Parental Preparation: Do your research and know your rights around tetanus vaccination, before you need to


  • The likelihood of developing tetanus is extremely rare, particularly in young infants in developed countries.
  • Tetanus is unique among the so-called vaccine-preventable diseases, as it is not communicable and therefore the ‘herd immunity’ argument is not applicable.
  • There is no internationally adopted standard for the production of tetanus toxoid vaccine. Vaccines containing tetanus are the Td, DTP, DTaP, Hib/DTaP, and Hib/DTwP.
  • The NZ Ministry of Health recommends vaccination against tetanus. The disease is covered on the New Zealand Immunisation Schedule. The vaccines used are INFANRIX®– hexa, INFANRIXIPVTM and BoostrixTM.
  • Parents choosing not to vaccinate their children against tetanus must be prepared: 1) Know how to treat injuries and wounds; 2) Be knowledgeable about available vaccines; 3) Know when to refuse and why; 4) Double check all information provided by hospitals or medical professionals; 5) Ask questions; 6) Stay firm.

The IAS was contacted recently by the concerned parent of a New Zealand primary school student. The parent had taken the child to the hospital following a puncture injury and felt bullied into allowing the child to receive two separate vaccinations. At a later visit to the child’s GP, who supports the parents’ choice not to vaccinate, they were informed the hospital-provided vaccinations were unnecessary, leading to further distress for the parents and child involved. How should this parent have handled the situation? Is there any recourse?

The Immunisation Awareness Society (IAS) wishes to support parents in their decision making process. As part of this, we encourage parents to fully research each vaccine recommended by the Ministry of Health, carefully exploring all the possible side effects, as well as the actual proven benefits, if any. Situations like the one these parents faced are all too common. The only genuine way to prevent them is to empower yourself as a parent. As they say, prevention is the best cure. Here at the IAS, we hope to empower parents as they make weighty decisions and strive to provide the best for their children.

The likelihood of developing tetanus in New Zealand is extremely rare, particularly in young infants. While it is one of the so-called vaccine preventable diseases, it is unique in that it is not communicable. The ‘herd immunity’ argument so often faced by conscientious objector parents is irrelevant when it comes to tetanus. Furthermore, the tetanus vaccine carries with it significant potential risk.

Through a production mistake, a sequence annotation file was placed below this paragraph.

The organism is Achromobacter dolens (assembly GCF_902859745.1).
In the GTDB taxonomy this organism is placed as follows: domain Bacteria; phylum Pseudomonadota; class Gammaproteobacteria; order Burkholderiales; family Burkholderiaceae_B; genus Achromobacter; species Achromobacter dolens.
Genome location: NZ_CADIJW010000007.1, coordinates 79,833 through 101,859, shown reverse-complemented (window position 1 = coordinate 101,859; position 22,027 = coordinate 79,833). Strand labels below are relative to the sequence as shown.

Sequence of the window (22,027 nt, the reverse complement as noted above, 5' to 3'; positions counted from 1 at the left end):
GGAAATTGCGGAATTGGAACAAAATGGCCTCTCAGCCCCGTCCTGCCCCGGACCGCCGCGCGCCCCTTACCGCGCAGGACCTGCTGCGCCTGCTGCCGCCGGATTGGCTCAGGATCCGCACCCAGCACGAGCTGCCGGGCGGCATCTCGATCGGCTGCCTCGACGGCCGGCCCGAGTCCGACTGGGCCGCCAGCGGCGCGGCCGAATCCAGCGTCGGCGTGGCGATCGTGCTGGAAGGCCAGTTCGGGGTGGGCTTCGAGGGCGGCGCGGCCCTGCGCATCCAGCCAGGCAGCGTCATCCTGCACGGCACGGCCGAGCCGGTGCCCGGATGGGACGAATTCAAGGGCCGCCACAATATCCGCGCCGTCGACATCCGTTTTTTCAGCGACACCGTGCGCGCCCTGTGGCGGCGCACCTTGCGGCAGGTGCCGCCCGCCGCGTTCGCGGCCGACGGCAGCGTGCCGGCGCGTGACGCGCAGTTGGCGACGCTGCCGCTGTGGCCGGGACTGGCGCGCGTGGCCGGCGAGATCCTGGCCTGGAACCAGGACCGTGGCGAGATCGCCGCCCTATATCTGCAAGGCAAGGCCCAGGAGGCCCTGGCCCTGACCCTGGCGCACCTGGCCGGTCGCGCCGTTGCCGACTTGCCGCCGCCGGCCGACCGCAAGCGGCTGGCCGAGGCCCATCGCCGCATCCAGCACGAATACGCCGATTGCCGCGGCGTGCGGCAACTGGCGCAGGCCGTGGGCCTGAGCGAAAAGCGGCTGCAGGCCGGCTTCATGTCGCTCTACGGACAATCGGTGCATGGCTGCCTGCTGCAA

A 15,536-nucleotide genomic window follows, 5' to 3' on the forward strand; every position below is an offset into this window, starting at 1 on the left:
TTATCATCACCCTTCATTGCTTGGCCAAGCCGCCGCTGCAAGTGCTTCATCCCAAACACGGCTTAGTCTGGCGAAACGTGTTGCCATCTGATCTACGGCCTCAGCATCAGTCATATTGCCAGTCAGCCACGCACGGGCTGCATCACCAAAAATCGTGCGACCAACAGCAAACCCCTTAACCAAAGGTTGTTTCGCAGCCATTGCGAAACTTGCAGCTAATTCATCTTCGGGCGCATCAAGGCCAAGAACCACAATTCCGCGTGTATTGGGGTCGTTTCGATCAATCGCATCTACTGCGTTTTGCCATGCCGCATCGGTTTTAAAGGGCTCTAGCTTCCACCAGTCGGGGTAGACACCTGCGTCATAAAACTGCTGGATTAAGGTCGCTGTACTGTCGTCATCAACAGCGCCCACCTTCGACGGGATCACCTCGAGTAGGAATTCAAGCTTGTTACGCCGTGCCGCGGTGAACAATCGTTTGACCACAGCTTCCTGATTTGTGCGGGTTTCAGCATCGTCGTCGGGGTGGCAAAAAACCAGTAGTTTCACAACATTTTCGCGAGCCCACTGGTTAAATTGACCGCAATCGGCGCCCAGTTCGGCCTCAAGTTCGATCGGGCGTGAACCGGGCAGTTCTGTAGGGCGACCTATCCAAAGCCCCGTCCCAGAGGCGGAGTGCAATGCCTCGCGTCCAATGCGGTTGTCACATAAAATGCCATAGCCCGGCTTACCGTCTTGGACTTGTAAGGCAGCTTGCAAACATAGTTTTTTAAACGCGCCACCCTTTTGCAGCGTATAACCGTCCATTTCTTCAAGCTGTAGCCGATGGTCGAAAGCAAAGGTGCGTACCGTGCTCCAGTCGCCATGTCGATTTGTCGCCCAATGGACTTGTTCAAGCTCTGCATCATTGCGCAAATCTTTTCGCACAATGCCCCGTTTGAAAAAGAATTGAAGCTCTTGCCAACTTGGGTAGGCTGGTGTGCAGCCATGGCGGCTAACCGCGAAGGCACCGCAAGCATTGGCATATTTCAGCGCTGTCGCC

Dr Kris Gaublomme, a medically qualified homeopath and vaccine researcher, writes that there is an “overwhelming amount of literature on tetanus toxoid vaccine adverse side-effects, and the severity of those complications make it absolutely impossible to ridicule them as rare and benign. Doing so could only demonstrate a profound lack of knowledge of the literature concerned. Some medical professionals insist on having adrenalin readily available when tetanus toxoid is administered, thus admitting that the vaccination is in fact a life-threatening medical intervention, even in apparently healthy individuals. This speaks for itself. Risking one’s life by an intervention which is probably ineffective, to avoid a disease which will probably never occur, is not sound medical practice. All it takes, on a world scale, to avoid the majority of tetanus cases is clean scissors to cut the newborn’s cord. Information, soap and peroxide might do a far better job than tetanus vaccine”.

As a parent, it is your obligation to speak for your child and to be well-versed in the ‘why’s and ‘how’s of vaccination. Empower yourself:

1.       Be prepared: Don’t wait until you’re in the middle of an emergency situation (such as a cut, puncture, graze, etc.) to learn how to handle such an emergency. Panic leads to loss of control. Ensure that you know how to provide general first aid to your children. Epsom salt baths and Vitamin C, for instance, can work wonders in wound management.

2.       Stay focused: Develop a plan for how to handle an emergency situation, remain calm should you have to use it and stick to your plan.

3.       Do your homework: Double check all information about tetanus – the disease and the available vaccines. Know what it is, how it can develop, how to protect against it and how to handle it. Make sure you know what the vaccines are called, what’s in them and what the potential side effects are. It is your responsibility as the parent to know this information, especially if you choose not to vaccinate. More importantly, get familiar with all the vaccines available on the NZ Immunisation Schedule. Be familiar with the ingredients and the contraindications. Anything listed has occurred. Don’t let ‘rare’ give you a false sense of security.

4.       Listen carefully: You will be pressured by the medical establishment to vaccinate, particularly in an emergency situation. Doctors and medical professionals will assume (with good reason) that if you’ve made an informed choice not to use any vaccines at all, you’ve done that by reading all the data sheets before refusing the vaccines. Listen carefully to all information provided, ask questions and don’t say yes simply because you feel pressured. The more you know about the vaccine, the less likely you are to bow to pressure.

Protecting your children is a tough job. A healthy diet and lifestyle will help ensure your child has an uncompromised immune system, well able to cope with any natural childhood illness, resulting in natural lifelong immunity—something you will never get from any vaccine. Promoting a healthy and balanced lifestyle for the whole family is the best way to prevent occurrence of tetanus in the first place.